As many as seventy-seven per cent of UK employees have experienced a mental health issue at some point.
However, it seems that the problems compound. Those experiencing mental health problems tend to be burdened by worries and concerns in three key areas (in addition to the root cause of their problem): work & finances, personal problems and finding their way around the NHS for the right treatment, making it harder for employers to offer support.
Christine Husbands, managing director for RedArc explains:
“Speak to someone with mental health problems and you’ll quickly understand that one problem runs in to another and another, and the accompanying concerns can quickly outweigh the reason for the initial diagnosis.”
In supporting patients with mental health issues, RedArc found three main concerns:
- Debt: unable to afford to stay off work sick
- How can I go back to work and face everyone?
- Pressure from self/employer/colleagues, however unintentional, to get back to work as soon as possible
- On return to work, lack of proper phased return, expectation to ‘hit the floor running’
- Fatigue: return to work can be very tiring, especially if not managed well by the employer
- Shame/stigma of mental health problems
- Loss of confidence
- Withdrawal from social life and hobbies
- Withdrawal from family and other relationships
- Feeling of lack of control: especially of emotions
- Pressure from self: ‘I should be able to…’ expectation to be back to their normal self quickly, not allowing time to properly recover
- Fear of failure: for example, not being able to do their job properly when they return to work
- Navigating the NHS: knowing where to start, which departments to contact, what services are available
- Not receiving or being signposted to appropriate treatment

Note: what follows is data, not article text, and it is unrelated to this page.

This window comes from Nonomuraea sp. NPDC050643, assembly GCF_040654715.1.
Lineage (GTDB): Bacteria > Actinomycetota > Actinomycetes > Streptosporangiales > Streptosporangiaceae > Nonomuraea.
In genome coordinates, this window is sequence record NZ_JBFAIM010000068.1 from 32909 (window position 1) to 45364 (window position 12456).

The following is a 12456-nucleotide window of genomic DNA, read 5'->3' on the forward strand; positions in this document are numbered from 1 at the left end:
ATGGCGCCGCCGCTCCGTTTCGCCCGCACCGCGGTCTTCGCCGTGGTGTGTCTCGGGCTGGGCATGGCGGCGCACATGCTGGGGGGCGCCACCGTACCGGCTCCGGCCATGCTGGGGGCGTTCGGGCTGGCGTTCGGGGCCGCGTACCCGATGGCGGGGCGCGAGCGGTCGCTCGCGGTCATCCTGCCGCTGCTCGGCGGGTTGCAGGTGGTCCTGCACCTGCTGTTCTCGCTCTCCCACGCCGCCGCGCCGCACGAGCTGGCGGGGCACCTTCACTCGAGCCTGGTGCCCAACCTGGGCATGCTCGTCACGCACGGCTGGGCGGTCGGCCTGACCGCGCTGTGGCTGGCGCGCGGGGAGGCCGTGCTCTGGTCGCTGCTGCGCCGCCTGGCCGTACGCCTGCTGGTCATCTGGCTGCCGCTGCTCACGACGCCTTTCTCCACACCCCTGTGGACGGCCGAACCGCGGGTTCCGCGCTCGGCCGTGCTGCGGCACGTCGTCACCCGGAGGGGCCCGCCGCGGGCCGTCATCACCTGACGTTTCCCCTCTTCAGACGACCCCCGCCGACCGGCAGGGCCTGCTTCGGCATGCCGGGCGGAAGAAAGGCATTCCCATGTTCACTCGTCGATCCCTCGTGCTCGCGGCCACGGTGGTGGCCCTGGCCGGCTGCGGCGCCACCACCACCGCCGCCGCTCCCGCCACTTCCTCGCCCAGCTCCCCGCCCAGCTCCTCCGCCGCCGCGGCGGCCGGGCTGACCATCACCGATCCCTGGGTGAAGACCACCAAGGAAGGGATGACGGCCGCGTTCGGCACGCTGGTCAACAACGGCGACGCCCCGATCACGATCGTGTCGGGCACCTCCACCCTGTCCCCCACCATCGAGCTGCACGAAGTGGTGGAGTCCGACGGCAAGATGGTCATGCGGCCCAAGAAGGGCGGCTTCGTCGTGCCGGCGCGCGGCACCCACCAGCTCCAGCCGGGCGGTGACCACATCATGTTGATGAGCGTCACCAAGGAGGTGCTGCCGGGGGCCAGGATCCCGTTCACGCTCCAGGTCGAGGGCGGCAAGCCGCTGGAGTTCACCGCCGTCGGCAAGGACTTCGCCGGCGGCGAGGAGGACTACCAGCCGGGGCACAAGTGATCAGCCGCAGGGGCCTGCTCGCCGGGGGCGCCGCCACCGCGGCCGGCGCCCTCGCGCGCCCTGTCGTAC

- Long waiting times
- Lack of funding for appropriate support
- Lack of understanding from GP
Support from employers
Few employers are now of the opinion that their employees’ mental wellbeing is ‘none of their business’ and most recognise they have a responsibility in supporting the mental wellbeing of staff, but many are still in the wilderness about how to provide this support.
So how can employers help?
Christine Husbands believes that more employers need to look to what is available via their EAP. Often useful benefits, such as telephone support and/or counselling for employees, sit there as an unused ‘extra’ within the policy that the company hasn’t fully explored – it’s often simply a case of looking. If it’s not there already, it isn’t normally costly to add on, and the benefits for both employer and employee can be phenomenal:
“Large employers can tap into mental health specialists, perhaps via comprehensive group insurances such as PMI and group risk but this isn’t necessarily out of reach for smaller employers, where such specialist support is not uncommon as part of employee benefits such as group critical illness and employee assistance programmes.
“Selecting a partner to provide support either directly or via an insurance product, can be a great help for the employer, enabling them to offer effective independent confidential support – helping reduce absenteeism, increase productivity as well as creating resilient staff and a positive working environment.”